Hy-Vee created a COVID-19 vaccine landing page and an e-newsletter to keep its patients informed, Wiese said. The retailer also added a location finder component to its online scheduler and vaccine landing page to help customers identify where vaccines are available at its pharmacy locations.

Hy-Vee began meeting with local jurisdictions last fall “to ensure they knew we were eager to partner to serve the communities in which we operate,” Wiese said. The company also began operational planning, which includes weekly educational and operational meetings with pharmacy and store leadership to keep everyone up to date on clinical elements of the administration, training on handling the vaccine and the vaccine rollout.

He said it has been important for Hy-Vee to remain agile during the early stages of the rollout.

“At Hy-Vee, our goal is to be a partner that is able to adapt to the needs of the CDC, our local jurisdictions and — most importantly — our patients,” Wiese said. “As guidance and logistics change, we need to be able to adapt and change to serve. Having a robust internal digital development team has helped tremendously to quickly update and adapt our tools for customers as guidelines change.”

He also said that in areas where it is permitted, Hy-Vee has added nursing staff to its pharmacy teams to assist with vaccination efforts.

“Today our immunizing workforce exceeds our supply,” Wiese said. “Nothing is more exciting to Hy-Vee than the future outlook of having ample vaccine supply to be able to immunize every individual who wants a vaccine within our communities. Our pharmacists and technicians consider it a privilege to be part of this historic effort to vaccinate our communities and help to bring an end to this global pandemic.”

“As guidance and logistics change, we need to be able to adapt and change to serve.”
Aaron Wiese, executive vice president and chief health officer at Hy-Vee.

Managing Patient Expectations
Vic Vercammen, chief pandemic officer at Pittsburgh-based Giant Eagle, said managing patient frustration over the relatively slow rollout of the early vaccine doses has been a significant challenge.

“We have worked to maintain transparent communication with Giant Eagle Pharmacy patients as we reassure our communities that we are opening additional vaccine appointments as supply becomes available to us,” he said.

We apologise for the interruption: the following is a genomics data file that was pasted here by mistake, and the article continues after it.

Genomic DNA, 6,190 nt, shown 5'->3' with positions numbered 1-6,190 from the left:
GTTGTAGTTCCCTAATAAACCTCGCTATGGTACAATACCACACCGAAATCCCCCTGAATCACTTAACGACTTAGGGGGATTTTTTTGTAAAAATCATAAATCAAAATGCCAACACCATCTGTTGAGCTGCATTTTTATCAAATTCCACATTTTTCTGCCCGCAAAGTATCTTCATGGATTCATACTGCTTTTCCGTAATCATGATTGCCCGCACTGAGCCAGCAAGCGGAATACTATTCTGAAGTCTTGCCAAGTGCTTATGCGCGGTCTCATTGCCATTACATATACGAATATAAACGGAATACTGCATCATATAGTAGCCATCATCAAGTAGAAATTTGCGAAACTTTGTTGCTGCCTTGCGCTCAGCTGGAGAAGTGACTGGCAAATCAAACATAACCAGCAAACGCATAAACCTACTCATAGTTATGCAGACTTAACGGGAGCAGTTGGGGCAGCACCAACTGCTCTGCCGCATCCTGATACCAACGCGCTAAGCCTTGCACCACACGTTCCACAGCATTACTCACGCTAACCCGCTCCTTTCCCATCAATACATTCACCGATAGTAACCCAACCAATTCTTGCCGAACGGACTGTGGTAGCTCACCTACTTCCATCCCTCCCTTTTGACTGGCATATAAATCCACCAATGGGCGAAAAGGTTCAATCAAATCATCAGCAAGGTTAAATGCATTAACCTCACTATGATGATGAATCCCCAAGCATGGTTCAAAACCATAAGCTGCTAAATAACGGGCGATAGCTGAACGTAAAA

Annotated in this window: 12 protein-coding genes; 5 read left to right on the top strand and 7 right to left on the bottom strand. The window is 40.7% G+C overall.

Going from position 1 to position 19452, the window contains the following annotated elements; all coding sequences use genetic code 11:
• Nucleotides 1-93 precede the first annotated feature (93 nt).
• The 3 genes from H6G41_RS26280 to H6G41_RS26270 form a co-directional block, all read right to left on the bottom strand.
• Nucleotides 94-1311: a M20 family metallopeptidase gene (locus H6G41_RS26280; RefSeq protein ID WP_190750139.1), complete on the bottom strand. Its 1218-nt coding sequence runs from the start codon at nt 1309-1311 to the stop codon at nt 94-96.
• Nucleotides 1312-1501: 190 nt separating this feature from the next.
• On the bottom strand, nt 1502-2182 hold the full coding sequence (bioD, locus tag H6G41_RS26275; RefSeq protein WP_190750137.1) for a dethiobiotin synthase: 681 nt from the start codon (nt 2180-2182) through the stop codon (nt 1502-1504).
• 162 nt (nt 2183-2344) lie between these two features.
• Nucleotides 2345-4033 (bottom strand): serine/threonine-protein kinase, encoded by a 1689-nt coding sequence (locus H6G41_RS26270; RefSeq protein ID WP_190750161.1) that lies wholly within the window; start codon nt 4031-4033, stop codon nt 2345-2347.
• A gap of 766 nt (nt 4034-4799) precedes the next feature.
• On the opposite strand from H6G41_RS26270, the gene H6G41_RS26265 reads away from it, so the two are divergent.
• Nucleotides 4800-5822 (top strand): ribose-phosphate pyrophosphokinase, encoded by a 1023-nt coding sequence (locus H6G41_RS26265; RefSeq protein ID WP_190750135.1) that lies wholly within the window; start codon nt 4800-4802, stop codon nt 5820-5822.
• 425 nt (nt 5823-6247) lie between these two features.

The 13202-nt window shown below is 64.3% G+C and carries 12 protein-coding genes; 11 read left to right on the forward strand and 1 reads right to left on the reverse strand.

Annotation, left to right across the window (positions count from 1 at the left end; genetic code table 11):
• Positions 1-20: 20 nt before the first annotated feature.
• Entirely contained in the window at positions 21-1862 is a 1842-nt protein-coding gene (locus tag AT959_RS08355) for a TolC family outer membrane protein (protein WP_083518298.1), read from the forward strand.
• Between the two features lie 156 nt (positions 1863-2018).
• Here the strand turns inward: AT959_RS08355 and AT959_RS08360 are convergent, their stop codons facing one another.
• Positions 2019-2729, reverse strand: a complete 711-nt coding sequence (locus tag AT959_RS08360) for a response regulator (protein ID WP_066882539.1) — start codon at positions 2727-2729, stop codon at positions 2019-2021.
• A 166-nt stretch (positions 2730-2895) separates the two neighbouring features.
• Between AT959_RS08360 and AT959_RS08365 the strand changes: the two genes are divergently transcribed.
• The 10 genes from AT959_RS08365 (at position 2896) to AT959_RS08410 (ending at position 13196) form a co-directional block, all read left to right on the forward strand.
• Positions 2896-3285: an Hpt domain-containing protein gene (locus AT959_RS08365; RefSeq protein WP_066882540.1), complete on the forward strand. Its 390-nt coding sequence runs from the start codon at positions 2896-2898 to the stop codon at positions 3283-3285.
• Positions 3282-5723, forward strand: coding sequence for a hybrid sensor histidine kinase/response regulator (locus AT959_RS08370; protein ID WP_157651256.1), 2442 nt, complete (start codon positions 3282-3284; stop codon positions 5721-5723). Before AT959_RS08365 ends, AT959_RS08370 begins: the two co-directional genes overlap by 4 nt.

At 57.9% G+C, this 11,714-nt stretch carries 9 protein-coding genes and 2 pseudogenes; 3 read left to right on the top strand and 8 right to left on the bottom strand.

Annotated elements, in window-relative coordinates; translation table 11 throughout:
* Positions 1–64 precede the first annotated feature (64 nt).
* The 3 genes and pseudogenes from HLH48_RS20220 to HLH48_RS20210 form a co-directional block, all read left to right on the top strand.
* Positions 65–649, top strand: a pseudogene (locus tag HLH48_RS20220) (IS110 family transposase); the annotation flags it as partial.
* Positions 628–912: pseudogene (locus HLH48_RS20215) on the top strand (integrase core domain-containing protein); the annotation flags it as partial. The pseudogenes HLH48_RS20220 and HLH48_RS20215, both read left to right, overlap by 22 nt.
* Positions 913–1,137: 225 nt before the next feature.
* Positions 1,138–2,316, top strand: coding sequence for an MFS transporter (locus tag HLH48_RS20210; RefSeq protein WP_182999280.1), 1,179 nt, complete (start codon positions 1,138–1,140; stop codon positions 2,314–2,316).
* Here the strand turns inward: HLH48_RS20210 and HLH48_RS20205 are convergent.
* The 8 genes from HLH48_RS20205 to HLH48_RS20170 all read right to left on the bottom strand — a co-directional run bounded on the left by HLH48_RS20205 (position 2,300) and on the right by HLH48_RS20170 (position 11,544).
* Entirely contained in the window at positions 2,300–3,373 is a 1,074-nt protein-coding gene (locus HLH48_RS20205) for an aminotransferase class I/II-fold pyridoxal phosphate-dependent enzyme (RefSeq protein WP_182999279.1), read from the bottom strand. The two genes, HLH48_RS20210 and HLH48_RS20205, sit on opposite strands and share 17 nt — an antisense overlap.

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Vercammen also said the chain had administered more than 84,000 vaccinations at its 200 in-store pharmacies by mid-February.

In preparation for the rollout, the chain launched an online scheduling tool that patients can view and schedule available vaccination appointments.

“From the early stages of the vaccine rollout, we have recognized the importance of being a source of trustworthy information for our communities,” Vercammen said. “We have taken steps to share reliable vaccine-related resources on our website and continue to have our pharmacists available to address patient health concerns and questions.

“As we continue to work through the different stages of the vaccine rollout, we look forward to continuing to play a leading role in vaccinating our communities,” he said.

Cincinnati-based Kroger also created a scheduling tool to help patients book vaccination appointments. The new tool can manage more than 250,000 requests daily, the company said, and will reflect the amount of vaccine doses confirmed within Kroger’s system.

Like many of the appointment-scheduling systems that have emerged during the vaccine rollout, the system screens users for their eligibility and then creates appointments.

In addition, Kroger Health’s COVID-19 vaccine support call center has partnered with IBM Watson to create an AI-powered phone experience. Watson will share answers to frequently asked questions and reduce the wait time for patients, making appointments by transferring them to a care representative as needed.

As of Feb. 16, Kroger Health had administered more than 380,000 COVID-19 vaccines in 25 states to essential healthcare workers, skilled nursing facilities, elderly populations, educators and eligible employees. The company was administering vaccines at 1,300 of its 2,200 pharmacies, and noted that if all of its pharmacy locations begin to receive doses of the vaccine, it could administer an average of nearly 500,000 vaccinations per week.